Study: Americans don't understand food expiration datesMarie Donlon | February 21, 2019
A survey from Johns Hopkins Center for a Livable Future (CLF), which is based at the Johns Hopkins Bloomberg School of Public Health, has revealed that Americans are confused by food label dates, which has led to the unnecessary disposal of food, increased waste and food safety risks.
According to data from the U.S. Department of Agriculture, an estimated 31% of food is wasted at both the consumer and retail levels each year. That data along with the results of the Johns Hopkins survey has led the team to determine that much of that waste is due to Americans failing to understand the difference between the two classifications of recently adopted industry standard food labels: “Best if Used By” and “Use By.” The “Best if Used By” classification speaks to a food’s quality, which will decline as the date listed approaches but can still be safely consumed, whereas the “Use By” date suggests a safety issue if food is consumed after the “Use By” date has passed, potentially resulting in food-borne illnesses like Listeria.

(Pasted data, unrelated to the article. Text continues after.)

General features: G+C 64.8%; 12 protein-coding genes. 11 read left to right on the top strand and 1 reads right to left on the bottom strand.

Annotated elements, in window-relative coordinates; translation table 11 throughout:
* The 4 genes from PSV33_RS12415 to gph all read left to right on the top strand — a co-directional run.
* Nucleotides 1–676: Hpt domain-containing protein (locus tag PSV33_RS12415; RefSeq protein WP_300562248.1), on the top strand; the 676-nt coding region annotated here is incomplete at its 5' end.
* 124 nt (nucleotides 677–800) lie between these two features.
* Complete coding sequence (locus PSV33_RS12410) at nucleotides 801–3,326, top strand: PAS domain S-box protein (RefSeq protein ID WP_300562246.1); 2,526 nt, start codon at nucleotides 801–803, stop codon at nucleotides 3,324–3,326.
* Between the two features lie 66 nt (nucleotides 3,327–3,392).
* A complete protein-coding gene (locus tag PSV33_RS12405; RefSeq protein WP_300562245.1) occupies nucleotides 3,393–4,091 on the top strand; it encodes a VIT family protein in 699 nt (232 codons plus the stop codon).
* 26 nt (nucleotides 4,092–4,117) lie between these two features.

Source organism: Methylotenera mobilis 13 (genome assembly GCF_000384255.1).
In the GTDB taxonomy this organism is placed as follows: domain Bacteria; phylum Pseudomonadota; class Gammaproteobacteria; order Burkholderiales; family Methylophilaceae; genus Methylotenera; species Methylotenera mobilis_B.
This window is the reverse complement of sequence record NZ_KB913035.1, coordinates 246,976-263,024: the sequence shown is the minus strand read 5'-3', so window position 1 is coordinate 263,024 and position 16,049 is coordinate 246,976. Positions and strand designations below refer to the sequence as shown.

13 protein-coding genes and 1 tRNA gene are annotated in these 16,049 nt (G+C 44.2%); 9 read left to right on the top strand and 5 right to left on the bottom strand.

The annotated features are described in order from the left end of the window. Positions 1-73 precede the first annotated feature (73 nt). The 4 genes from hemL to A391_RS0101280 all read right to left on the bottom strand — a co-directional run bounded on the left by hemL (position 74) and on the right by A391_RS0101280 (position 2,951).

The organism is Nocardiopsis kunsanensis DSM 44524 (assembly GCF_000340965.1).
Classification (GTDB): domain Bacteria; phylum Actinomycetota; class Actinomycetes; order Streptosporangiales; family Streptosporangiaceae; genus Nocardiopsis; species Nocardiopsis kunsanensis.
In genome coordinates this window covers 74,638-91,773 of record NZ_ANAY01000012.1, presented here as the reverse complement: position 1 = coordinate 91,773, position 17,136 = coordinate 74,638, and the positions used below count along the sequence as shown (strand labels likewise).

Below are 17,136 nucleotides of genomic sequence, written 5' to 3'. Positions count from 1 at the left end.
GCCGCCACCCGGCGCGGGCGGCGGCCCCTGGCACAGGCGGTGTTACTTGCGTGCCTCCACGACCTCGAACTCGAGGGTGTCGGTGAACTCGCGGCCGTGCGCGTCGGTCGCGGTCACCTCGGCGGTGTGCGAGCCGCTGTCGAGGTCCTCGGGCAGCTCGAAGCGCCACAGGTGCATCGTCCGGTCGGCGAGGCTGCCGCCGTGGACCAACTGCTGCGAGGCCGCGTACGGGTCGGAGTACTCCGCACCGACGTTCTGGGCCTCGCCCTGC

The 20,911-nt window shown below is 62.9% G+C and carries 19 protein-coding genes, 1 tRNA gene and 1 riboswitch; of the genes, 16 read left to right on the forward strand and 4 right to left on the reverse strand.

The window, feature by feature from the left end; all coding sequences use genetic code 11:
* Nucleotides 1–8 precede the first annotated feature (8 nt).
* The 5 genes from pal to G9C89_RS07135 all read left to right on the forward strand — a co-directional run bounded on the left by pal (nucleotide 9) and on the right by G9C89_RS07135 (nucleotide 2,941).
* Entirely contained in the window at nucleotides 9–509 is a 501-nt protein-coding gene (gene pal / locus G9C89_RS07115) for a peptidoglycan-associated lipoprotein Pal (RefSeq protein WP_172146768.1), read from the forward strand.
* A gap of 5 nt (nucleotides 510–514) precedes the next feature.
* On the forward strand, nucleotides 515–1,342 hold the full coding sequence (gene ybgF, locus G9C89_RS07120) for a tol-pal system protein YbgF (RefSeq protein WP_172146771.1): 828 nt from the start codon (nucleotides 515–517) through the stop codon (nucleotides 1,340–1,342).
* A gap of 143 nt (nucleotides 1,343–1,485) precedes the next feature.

Of the nearly 1,030 survey respondents, 84% reported “occasionally” discarding food before the recommended date while almost 40% of respondents reported “always” discarding the food ahead of the recommended date. Additionally, over half of the survey respondents believed that the dates listed are federally regulated, which they are not.
The food label confusion increases, according to the study, when it comes to specific foods. For instance, raw chicken is the food survey respondents reported throwing out the most as the recommended date approached, while soft cheeses were often reportedly kept well after their expiration date even though expired soft cheese has a greater Listeria risk.
"The voluntary standard is an important step forward. Given the diverse interpretations, our study underlines the need for a concerted effort to communicate the meanings of the new labels," said lead author Roni Neff, Ph.D., who directs the Food System Sustainability Program with the CLF and is an assistant professor with the Bloomberg School's Department of Environmental Health and Engineering. "We are doing further work to understand how best to message about the terms."
The study is published in the journal Waste Management.